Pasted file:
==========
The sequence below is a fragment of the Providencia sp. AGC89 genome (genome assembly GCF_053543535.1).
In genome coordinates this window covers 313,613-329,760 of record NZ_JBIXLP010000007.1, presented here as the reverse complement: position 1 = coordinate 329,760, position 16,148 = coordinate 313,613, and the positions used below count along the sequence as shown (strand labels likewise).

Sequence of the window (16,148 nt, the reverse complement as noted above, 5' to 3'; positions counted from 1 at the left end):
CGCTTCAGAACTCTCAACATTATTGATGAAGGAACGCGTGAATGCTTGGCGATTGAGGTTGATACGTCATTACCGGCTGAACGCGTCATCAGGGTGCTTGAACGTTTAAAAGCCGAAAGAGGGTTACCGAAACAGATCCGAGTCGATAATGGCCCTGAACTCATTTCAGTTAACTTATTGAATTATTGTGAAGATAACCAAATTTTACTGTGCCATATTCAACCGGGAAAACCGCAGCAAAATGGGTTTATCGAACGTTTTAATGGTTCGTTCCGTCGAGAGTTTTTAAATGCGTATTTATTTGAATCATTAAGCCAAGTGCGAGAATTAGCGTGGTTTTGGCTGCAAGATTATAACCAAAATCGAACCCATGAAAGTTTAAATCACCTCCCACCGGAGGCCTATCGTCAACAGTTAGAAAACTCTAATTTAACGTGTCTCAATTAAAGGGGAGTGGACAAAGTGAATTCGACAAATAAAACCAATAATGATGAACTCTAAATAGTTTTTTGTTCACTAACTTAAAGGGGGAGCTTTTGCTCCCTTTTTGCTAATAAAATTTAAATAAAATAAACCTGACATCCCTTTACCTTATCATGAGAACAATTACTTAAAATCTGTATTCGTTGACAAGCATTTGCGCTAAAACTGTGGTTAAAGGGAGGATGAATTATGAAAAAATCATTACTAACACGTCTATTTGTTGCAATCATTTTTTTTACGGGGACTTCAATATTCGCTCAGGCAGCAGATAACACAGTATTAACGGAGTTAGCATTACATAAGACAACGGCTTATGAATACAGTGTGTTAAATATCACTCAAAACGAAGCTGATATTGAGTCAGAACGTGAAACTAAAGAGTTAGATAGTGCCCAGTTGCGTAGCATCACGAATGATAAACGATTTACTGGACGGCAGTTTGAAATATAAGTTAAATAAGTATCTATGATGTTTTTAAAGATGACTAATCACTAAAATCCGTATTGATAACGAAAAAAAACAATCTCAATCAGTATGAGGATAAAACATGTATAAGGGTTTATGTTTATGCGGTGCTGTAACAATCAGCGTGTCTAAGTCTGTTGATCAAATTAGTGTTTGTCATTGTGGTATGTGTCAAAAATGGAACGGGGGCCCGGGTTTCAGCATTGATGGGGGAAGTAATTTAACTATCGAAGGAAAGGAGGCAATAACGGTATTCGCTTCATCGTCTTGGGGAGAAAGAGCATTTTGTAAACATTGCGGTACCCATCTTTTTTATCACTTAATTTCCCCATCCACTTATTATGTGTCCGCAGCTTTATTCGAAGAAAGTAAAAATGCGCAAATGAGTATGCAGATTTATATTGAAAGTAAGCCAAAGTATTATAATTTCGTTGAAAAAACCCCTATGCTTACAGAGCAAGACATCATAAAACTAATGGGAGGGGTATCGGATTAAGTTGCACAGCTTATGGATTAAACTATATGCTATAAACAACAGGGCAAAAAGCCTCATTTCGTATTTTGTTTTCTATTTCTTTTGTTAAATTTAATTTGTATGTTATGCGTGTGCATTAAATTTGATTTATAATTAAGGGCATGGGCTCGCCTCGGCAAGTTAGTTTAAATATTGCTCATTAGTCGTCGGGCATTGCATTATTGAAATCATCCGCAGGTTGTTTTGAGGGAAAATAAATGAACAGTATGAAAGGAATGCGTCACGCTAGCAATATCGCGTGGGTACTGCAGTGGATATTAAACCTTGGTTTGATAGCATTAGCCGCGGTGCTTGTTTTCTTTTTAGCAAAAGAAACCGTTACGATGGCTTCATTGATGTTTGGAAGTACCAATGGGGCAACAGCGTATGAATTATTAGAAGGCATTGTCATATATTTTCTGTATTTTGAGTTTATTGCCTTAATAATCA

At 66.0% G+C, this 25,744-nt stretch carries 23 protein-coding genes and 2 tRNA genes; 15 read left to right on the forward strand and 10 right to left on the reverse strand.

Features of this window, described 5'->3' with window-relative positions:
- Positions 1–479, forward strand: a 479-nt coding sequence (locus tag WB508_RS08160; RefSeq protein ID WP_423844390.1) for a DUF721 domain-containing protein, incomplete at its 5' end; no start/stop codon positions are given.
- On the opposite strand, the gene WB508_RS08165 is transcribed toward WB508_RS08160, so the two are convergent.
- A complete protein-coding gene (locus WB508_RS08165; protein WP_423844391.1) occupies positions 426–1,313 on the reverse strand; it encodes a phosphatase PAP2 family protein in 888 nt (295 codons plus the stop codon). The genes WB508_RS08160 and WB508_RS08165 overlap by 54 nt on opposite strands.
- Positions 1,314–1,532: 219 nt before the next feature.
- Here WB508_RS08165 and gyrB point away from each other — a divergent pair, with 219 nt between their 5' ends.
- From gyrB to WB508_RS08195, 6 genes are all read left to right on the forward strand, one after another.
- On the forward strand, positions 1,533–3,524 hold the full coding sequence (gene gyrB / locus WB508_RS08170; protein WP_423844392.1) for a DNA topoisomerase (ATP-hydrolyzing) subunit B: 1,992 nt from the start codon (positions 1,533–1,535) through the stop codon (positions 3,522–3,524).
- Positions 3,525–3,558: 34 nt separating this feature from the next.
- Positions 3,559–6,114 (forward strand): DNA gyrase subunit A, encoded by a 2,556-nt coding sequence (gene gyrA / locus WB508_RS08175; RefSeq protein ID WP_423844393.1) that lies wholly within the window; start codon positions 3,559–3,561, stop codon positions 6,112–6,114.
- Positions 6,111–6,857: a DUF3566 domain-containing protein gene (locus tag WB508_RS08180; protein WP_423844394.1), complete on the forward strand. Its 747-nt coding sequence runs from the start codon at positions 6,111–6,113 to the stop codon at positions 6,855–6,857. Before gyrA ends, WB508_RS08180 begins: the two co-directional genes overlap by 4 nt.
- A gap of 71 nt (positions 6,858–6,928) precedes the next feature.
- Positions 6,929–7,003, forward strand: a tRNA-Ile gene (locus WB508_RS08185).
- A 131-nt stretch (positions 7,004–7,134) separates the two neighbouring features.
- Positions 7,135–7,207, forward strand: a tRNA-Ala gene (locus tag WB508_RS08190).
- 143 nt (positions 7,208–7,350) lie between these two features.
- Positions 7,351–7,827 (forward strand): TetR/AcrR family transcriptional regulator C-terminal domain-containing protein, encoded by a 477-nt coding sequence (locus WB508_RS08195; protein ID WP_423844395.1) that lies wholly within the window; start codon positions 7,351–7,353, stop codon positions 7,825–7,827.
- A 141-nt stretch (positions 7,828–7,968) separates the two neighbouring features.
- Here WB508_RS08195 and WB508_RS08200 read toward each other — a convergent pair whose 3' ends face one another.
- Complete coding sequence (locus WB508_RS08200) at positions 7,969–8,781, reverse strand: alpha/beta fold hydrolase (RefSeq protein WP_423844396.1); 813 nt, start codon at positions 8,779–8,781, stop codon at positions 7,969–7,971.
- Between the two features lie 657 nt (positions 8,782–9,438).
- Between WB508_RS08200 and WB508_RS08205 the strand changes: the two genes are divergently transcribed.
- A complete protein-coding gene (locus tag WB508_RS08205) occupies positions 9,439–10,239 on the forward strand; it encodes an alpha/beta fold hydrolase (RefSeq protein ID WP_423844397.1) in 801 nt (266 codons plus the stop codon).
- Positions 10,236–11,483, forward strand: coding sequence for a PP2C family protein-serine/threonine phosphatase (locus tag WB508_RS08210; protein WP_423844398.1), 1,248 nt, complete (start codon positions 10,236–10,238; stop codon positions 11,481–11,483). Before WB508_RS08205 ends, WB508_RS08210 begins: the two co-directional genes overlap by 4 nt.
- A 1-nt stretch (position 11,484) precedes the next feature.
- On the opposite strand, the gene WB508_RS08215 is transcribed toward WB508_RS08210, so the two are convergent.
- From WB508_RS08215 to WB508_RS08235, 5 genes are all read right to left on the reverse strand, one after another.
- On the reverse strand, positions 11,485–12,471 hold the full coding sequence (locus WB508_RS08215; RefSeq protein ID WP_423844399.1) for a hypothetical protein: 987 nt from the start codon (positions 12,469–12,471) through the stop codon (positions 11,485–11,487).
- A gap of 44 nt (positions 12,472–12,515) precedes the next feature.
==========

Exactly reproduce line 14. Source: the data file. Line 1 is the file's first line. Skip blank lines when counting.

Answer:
- Positions 3,525–3,558: 34 nt separating this feature from the next.